Making posts on social media for marketing purposes may not yield an immediate financial reward, but it is nevertheless 'work'. A tax tribunal made that point in finding that a company director who made sporadic, work-related Facebook posts during the COVID-19 pandemic was not entitled to benefit from the furlough scheme.
The woman ran a small family company that provided, amongst other things, after-school clubs and parent and baby groups. The company's revenue collapsed to zero at the outset of the first lockdown. She was purportedly placed on furlough and the company obtained over £9,000 in government support payments under the Coronavirus Job Retention Scheme.
Whilst the company was in full swing, she and her fellow director spent up to 15 hours a week communicating with clients via social media. That activity reduced dramatically post-lockdown, but she continued to make the occasional post on Facebook with a view to getting back to business in due course.
HM Revenue and Customs (HMRC) subsequently demanded repayment of every penny that the company had received under the furlough scheme, plus tax. It took the view that, when she made the posts, the director was working. She had not ceased all work for the company for the required minimum of 21 days and thus did not qualify as a furloughed employee.
Challenging that decision, she argued that 'work' entails the provision of a personal service for reward, in the form of money or other benefit. The company received no income during lockdown and neither she nor it garnered any reward from making the posts. The number of posts had declined from a flood to a trickle and she asserted that HMRC's disproportionate approach would cause both her and the company considerable financial hardship.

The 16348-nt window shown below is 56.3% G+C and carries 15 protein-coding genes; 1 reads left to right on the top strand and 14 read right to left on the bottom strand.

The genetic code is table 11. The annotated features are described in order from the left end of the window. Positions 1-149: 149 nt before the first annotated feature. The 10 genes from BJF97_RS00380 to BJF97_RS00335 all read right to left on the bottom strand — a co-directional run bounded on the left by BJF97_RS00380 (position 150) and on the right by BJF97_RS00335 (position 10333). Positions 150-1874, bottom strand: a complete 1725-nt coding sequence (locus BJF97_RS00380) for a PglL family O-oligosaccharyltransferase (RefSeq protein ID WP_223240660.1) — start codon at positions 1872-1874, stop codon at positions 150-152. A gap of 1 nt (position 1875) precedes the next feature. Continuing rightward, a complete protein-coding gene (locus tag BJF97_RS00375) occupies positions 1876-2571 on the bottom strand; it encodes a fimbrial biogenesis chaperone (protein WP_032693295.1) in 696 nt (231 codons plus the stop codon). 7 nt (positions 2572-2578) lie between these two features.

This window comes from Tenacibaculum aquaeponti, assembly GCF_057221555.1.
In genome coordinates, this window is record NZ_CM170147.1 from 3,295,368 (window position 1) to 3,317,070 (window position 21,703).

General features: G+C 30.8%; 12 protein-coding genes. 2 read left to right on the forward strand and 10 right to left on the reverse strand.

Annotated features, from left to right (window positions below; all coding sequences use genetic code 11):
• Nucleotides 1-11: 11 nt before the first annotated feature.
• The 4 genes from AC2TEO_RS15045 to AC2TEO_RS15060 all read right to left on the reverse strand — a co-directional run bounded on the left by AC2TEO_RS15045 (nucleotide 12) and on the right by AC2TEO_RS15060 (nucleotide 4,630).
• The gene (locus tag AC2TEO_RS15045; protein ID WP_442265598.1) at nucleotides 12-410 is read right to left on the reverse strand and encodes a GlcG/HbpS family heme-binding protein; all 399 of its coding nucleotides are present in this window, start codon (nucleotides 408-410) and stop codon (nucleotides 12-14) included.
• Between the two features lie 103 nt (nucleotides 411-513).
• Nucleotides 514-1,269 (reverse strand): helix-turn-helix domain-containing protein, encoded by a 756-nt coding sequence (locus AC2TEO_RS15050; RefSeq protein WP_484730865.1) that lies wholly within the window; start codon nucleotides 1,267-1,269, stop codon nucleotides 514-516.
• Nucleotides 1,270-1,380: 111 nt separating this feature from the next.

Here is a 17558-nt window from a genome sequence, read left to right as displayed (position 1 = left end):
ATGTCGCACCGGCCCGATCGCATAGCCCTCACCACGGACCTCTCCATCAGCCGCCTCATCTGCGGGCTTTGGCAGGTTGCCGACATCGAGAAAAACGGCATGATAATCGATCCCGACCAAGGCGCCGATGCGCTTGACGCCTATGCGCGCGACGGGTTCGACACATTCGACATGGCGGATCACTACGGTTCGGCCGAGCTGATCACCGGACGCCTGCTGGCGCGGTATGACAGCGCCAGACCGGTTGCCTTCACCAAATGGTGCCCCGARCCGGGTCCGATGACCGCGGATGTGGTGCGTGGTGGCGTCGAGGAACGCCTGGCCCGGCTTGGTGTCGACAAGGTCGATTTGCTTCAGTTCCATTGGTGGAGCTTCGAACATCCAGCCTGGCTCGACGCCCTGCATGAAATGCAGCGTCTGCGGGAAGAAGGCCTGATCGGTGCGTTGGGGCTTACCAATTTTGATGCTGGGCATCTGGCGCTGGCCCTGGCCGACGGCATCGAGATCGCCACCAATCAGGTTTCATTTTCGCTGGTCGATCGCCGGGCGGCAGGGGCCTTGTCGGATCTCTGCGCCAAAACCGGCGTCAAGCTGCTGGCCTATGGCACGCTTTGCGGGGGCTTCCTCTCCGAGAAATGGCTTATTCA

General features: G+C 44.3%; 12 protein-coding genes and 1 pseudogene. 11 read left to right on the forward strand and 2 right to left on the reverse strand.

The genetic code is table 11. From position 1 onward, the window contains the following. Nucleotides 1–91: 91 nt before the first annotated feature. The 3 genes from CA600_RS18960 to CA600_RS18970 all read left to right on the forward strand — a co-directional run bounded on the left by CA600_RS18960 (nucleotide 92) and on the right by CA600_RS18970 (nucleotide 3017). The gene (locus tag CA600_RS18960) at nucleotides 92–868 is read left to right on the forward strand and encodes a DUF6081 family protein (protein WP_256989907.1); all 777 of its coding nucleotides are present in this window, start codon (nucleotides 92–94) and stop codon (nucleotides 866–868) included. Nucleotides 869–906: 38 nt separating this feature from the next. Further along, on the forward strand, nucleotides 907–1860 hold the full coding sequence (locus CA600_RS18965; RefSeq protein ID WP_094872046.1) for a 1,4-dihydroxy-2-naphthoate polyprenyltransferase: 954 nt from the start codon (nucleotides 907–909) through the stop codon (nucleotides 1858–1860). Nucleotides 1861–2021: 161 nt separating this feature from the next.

Ruling on the matter, the First-tier Tribunal (FTT) noted that her conduct in making the posts was entirely understandable. What business would not have wished to maintain its reputation during lockdown so that, once the situation returned to normal, it could resume generating income? She took the sensible and prudent course of ensuring that the company was fully ready to re-enter the market.
Dismissing her appeal, however, the FTT noted that the sole issue was whether she was working when she made the posts and questions of proportionality did not arise. In the context of the furlough scheme, it ruled that work is comprised in any activity undertaken by an employee with a view to either directly or indirectly generating income for an employer – either immediately or in the future – or to enhancing its goodwill, brand value or reputation. The vast majority of her posts fell into that category and furlough was therefore unavailable.